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Archive for the ‘embracing change’ Category

Poempig has been reading 10 poems to change your life by Roger Housden (Hodder Mobius 2003). The first poem is The Journey by Mary Oliver. #mce_temp_url#  This poem is the most magical poem to read if you are going through a transition in life. It is as Roger Housden says ‘a mirror in which you can see a reflection of your own story’. Just to show poetry can be found embbeded intext, here is an extract of Roger Housden’s commentary on ‘The Journey’.

It (is) that moment when you dare

to take your heart in your own hands10 poems Correction

and walk through an invisible wall

into a new life.

Roger Housden.

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Poempig lives in the epicentre of Australian Swine Flu hysteria…. duly catching one of the lesser bugs. Going to the doctor suffering from flu-potential was a new experience. I was met out the front by a receptionist and given a mask and then escorted into a back room. Tamiflu was prescribed by a masked doctor. Being isolated in a back room had its advantages. I was, of course, saved form the germ fest in the waiting room. Nevertheless, the achy, breaky flu-like symptoms put me into a poetic if-dulled state of mind.


There is a certain age

When the doctor – still shuffling his notes –

Looks up at you and says

You have the -tism.

And, ah, some -itis too.


To deal with the -tism

You must forgo youthful indifference, late night indulgence and chaotic inattention

Embrace a more monastic, ordered liferocking chair

And eat green vegetables

(Grown, out back, in the monastic garden, no doubt!)

The -itis also demands a rigid, rule-based existence

With different coloured pills.

Pink this time.


Keeping company with the -tism

Is like living with a crack-cocaine addict

It flares up and attacks you

For no reason and with no warning.

The -itis hangs around your life 

Like a depressed house mate

Moping and moaning and turning every  simple chore

– like getting out of bed – into an epic quest.


At some point the realisation dawns

The crack addict and the depressive

Are now your companions for life.

It is not how you imagined it

Sitting on the porch

(Note to self: Get a porch)

The three odd amigos

You, the -itis and the -tism.

Kerry Cue

Clip Pic comes from the tragically appropriate Lie_inourgraves Photostream: #mce_temp_url#

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Cocooned in bedcocoon

I break out slowly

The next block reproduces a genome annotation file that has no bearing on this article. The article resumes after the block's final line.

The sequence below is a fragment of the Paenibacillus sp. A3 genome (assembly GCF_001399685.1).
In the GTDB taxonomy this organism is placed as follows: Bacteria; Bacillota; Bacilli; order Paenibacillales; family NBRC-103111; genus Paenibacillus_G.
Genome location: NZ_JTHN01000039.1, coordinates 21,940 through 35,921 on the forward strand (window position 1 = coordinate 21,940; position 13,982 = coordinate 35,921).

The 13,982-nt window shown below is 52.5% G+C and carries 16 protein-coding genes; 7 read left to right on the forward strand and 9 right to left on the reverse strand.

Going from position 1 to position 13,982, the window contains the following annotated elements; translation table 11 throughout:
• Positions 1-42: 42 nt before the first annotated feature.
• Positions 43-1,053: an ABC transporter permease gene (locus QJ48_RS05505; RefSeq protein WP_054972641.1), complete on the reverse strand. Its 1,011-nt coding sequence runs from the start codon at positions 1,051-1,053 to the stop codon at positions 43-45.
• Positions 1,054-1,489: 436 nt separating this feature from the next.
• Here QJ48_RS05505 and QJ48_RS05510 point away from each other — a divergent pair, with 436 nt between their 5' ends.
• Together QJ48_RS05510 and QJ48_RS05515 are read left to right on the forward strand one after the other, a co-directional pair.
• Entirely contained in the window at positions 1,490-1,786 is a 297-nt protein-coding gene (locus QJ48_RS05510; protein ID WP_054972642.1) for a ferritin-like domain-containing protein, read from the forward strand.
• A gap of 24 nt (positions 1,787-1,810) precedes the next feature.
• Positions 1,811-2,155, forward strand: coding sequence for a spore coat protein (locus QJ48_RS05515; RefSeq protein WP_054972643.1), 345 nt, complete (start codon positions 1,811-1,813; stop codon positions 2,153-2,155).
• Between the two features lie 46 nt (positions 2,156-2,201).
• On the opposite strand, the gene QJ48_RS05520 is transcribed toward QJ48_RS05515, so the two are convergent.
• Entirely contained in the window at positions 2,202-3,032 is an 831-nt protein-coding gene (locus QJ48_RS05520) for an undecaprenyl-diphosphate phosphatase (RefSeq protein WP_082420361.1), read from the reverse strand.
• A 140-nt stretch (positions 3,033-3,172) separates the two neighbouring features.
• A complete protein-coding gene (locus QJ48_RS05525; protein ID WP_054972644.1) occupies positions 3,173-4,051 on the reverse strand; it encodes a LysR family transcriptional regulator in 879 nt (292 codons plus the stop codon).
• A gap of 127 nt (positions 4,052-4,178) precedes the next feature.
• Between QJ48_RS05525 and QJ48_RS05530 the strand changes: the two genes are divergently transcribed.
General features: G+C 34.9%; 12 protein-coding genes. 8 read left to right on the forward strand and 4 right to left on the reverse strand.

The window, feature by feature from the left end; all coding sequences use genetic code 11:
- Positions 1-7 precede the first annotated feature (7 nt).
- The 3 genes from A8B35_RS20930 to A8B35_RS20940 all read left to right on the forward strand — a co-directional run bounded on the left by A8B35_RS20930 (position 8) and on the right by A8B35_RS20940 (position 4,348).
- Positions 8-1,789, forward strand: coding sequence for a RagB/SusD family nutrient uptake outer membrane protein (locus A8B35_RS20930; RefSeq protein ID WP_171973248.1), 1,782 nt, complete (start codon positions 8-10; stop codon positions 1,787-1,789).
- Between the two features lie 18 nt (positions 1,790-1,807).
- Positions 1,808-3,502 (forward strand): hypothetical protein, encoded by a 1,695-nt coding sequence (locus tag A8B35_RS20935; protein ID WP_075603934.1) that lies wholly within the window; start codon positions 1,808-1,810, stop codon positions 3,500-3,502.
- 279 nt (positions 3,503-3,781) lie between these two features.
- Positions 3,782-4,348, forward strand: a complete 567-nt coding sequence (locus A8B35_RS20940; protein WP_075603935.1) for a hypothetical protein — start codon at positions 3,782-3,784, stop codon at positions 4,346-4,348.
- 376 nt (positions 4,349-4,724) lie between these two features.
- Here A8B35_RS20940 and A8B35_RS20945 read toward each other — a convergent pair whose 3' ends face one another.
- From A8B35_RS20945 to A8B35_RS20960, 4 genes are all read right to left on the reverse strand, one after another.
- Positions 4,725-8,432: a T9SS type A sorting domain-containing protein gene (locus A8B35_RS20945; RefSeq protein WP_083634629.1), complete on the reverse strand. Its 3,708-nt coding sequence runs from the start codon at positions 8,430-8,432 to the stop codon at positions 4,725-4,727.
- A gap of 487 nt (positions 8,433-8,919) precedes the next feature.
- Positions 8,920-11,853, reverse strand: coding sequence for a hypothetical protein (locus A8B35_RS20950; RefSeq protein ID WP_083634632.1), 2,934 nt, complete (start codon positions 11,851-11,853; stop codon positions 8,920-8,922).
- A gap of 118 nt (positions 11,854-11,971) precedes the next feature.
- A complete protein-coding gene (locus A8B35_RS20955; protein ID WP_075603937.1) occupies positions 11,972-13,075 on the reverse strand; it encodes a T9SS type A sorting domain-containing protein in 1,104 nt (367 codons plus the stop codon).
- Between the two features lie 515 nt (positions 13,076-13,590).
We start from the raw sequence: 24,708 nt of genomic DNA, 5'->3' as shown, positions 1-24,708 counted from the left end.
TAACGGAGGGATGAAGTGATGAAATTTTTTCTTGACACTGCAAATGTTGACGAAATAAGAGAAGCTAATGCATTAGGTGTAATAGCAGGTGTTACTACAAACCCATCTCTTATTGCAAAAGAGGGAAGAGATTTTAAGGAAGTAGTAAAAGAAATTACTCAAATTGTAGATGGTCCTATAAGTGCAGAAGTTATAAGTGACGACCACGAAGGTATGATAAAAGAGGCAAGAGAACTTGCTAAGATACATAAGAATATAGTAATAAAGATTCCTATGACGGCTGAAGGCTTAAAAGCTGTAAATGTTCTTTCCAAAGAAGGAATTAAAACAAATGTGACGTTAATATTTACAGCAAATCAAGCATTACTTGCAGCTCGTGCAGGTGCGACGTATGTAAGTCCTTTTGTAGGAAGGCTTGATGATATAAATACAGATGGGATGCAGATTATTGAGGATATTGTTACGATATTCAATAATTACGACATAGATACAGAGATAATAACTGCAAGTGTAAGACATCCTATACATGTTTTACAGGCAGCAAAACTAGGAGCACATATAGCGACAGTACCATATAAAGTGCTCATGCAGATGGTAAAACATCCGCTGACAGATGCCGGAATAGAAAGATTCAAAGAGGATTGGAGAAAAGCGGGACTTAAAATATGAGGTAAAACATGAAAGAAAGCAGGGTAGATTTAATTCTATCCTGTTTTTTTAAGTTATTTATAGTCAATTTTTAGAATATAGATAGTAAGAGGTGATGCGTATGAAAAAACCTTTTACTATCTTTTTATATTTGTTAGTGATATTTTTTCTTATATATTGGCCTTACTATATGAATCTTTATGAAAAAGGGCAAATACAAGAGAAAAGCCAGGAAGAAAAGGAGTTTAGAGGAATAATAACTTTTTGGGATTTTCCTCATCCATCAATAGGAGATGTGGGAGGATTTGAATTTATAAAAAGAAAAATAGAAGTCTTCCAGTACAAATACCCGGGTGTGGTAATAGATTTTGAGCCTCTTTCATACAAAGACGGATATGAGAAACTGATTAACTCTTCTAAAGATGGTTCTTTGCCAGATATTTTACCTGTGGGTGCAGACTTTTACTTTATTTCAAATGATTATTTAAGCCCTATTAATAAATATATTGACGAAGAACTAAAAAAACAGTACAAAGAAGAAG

A new life form

One day older than the last

Kerry Cue

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On Popular Poetry by Kerry Cue  Review The Weekend Australian 27th Dec 2008

    Poets of Australia you are letting us, the general public, down. You can, of course, write whatever you bloody well choose to write in your poems with or without full stops, capital letters or verbs. You can take your inspiration from Keats, kestrels and cathedrals or expose your post-modernist angst with some poetic self-flagellation.  No problem. I’m not here to tell you what to write. I am here to tell you what we, the general public, need with regards to poetry. You must have noticed. We actually do need poetry in our lives.pop-poet

         We read poetry at the great ceremonial moments in life such as weddings or funerals. The sad truth, however, is that most of the poets we choose to read out loud at social gatherings are dead. Khalil Gibran kicked the bucket, metaphorically speaking, over 75 years ago; while the Sufi poet Rumi has been dead for centuries. Moreover, when couples choose poetry for their weddings they often turn their backs on contemporary poets and call on the likes of an Apache Poem written, possibly, by a nameless Hollywood script writer for a B-grade Western. What’s going on?

         Some of you would insist that poetry is not a service industry. Too true.  Yet despite the sweat and labour you put into your word-smithing few want to read what you write. You are producing a one-legged table. There are those who would appreciate the magnificence of your craftsmanship but few know what to do with it. As a consequence publishers have lost interest in printing poetry – You try and sell a one-legged table- and those few newspapers and magazines that publish poetry stow it in small spaces in tight corners.